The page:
A very small percentage in New York buy health insurance as it is very expensive, for a single person - the premiums can range to $1200 a month.
Experts feel a change can be expected next year when the premiums come down by half, under The Affordable Care Law, due to increased competition on the state exchange and when healthy young people buy insurance.
"It's not an exact science. You have to make assumptions, and that's what we did. But they're informed assumptions, based on our experience in the market," said Don Ingalls, HealthNow New York's vice president for state and federal relations.
Offering subsidies and less expensive options will give access to millions of uninsured.
"The early signs from New York are very promising," said Heather Howard, program director for the State Health Reform Assistance Network, which is funded by the Robert Wood Johnson Foundation.
When healthy uninsured people sign up for coverage it balances the costs for the ill. When people don't sign up, they are required to pay penalties. They should be able to afford the coverage and also be able to navigate the enrollment system on the insurance exchange.
"This is a brand new environment for everyone - the state, insurers and consumers. The exchanges are very much a work in progress," said Peter Kates, a Univera Healthcare spokesman.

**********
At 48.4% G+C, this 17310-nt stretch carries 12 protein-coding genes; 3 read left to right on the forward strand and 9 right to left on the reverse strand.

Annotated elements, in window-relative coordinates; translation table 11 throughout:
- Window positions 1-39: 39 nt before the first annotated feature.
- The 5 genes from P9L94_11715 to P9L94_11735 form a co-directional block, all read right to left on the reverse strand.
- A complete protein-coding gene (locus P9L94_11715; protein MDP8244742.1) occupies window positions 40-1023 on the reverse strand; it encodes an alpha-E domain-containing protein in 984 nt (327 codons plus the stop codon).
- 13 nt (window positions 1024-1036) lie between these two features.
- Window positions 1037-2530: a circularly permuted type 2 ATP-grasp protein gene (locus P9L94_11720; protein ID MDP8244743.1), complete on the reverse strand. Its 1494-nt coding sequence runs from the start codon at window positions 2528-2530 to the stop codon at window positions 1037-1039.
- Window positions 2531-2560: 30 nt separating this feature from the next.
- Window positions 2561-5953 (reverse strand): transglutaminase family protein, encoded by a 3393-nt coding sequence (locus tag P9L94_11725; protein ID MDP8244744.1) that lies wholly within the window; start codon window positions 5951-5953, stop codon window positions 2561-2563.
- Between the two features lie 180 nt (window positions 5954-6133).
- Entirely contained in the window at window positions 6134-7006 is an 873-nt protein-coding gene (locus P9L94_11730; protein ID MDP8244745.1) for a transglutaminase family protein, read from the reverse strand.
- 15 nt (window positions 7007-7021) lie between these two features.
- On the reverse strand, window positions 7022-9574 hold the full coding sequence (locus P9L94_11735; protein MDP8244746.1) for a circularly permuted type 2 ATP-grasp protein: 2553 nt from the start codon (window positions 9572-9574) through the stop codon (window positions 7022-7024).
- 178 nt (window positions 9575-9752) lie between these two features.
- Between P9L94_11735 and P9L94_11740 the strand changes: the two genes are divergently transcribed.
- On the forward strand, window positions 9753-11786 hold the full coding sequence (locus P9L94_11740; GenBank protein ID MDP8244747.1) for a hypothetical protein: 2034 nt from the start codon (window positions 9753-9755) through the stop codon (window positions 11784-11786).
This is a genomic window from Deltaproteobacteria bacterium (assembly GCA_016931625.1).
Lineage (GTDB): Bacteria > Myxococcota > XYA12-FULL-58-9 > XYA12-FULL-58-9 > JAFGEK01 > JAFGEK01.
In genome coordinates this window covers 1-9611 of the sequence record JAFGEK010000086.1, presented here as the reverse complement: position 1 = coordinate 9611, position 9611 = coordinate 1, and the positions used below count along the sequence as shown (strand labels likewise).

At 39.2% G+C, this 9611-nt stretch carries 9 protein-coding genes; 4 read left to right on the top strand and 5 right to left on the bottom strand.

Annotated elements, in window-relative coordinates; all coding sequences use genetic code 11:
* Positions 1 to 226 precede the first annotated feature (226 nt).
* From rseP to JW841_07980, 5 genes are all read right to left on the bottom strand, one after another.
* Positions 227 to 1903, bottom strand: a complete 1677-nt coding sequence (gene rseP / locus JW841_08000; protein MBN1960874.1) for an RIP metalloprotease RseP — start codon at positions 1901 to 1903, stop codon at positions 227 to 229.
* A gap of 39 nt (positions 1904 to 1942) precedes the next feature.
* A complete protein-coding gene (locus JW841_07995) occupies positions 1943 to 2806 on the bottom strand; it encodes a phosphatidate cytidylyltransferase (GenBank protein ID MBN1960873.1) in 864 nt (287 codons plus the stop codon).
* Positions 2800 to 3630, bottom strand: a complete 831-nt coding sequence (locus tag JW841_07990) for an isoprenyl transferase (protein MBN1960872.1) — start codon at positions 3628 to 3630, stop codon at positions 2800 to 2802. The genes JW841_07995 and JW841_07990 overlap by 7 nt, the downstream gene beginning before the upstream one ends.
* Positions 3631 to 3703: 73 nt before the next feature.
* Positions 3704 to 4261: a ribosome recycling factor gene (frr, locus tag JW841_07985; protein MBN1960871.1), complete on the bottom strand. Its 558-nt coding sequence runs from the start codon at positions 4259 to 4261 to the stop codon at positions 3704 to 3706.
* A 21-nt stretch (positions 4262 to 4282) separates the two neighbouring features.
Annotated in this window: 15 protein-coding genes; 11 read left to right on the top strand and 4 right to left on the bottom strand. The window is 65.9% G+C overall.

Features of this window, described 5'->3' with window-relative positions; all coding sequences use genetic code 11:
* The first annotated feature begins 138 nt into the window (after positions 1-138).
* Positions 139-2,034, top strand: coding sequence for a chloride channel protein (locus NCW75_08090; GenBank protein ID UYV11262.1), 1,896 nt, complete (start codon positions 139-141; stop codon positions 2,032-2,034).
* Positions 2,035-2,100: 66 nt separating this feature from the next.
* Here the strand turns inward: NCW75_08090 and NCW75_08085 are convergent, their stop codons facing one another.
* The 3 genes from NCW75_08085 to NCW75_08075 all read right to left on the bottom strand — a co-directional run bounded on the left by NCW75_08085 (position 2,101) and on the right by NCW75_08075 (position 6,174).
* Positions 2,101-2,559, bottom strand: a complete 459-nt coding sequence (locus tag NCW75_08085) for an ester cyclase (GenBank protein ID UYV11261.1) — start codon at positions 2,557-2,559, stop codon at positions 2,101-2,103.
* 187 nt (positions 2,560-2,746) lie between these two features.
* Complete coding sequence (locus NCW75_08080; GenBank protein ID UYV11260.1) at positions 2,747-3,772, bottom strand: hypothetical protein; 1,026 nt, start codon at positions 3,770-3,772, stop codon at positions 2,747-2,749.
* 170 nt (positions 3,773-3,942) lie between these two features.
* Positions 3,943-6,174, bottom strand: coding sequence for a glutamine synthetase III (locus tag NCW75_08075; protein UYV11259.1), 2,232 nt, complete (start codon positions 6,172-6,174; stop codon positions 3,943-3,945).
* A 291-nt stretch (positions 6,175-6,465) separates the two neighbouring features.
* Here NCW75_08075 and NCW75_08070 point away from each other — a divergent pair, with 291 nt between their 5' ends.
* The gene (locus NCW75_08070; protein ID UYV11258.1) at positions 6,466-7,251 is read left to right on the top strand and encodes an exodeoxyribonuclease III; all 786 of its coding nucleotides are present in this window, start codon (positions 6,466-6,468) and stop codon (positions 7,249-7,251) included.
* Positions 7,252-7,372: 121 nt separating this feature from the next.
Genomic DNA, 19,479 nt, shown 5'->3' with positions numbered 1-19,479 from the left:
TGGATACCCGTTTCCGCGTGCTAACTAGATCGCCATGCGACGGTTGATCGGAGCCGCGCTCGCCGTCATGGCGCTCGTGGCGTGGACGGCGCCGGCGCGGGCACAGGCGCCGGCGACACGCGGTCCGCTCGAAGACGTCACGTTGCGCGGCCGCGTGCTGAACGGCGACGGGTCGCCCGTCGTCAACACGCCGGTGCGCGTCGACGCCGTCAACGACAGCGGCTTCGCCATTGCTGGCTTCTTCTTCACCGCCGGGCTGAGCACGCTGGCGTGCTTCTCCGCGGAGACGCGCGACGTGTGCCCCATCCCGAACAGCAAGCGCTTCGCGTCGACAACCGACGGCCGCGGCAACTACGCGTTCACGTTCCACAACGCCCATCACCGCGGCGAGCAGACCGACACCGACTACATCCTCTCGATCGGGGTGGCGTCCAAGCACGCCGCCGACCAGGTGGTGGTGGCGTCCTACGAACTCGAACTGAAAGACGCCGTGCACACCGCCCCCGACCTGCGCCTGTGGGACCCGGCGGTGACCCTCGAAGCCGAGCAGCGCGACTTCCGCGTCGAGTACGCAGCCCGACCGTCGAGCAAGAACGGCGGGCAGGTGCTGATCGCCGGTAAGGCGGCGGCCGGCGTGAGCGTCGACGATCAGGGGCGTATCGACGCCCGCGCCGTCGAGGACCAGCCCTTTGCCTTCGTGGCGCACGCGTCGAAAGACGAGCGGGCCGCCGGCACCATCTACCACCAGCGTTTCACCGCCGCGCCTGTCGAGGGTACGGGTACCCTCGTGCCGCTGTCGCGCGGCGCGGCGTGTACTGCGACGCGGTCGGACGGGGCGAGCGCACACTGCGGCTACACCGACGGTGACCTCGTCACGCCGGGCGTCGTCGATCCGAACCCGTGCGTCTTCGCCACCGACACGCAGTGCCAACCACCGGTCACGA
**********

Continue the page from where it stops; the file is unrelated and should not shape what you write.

Today, while millions of New Yorkers receive coverage through an employer, and many receive health insurance through the federal Medicaid and Medicare programs, just 17,000 people in the state pay for insurance coverage directly.
"For an individual looking for insurance, it is virtually impossible to find affordable coverage, or to access it," said Larry Zielinski, a former president of Buffalo General Medical Center who teaches at the University at Buffalo School of Management.
"I will say it is very difficult to make comparisons between the rates for coverage being paid today and the rates for coverage beginning in 2014. That's because the coverage will be so different," said Jennifer Tolbert, director of state health reform for the Kaiser Family Foundation.
Representatives from the three largest area insurers are confident in their projected plan rates. When people buy insurance today is when they have no other option and need health care. On the exchange a larger spectrum of consumers can be targeted and may find it to their advantage to sign up when the cost is reasonable.
Nine companies are approved to sell insurance in the region through the state exchange, including HealthNow New York, the parent of BlueCross BlueShield of Western New York.
The exchange plans will attract people who are eligible for a subsidy or who are in bad health, said Greg Pasieka, HealthNow New York's director of health care reform.
"We do not expect all of the uninsured to enroll in a policy with us," Pasieka said, adding, "We're trying to forecast what consumers will do."
Many people in good health may opt to pay the penalty, said Brian M. Murphy, a partner with Lawley Benefits Group.
"That's why the insurance carriers are really nervous," Murphy said, because to make it work financially, "you need the good and the bad."
Hannah Punitha (IRDA Licence Number: 2710062)
Stephen T Watson, August 2013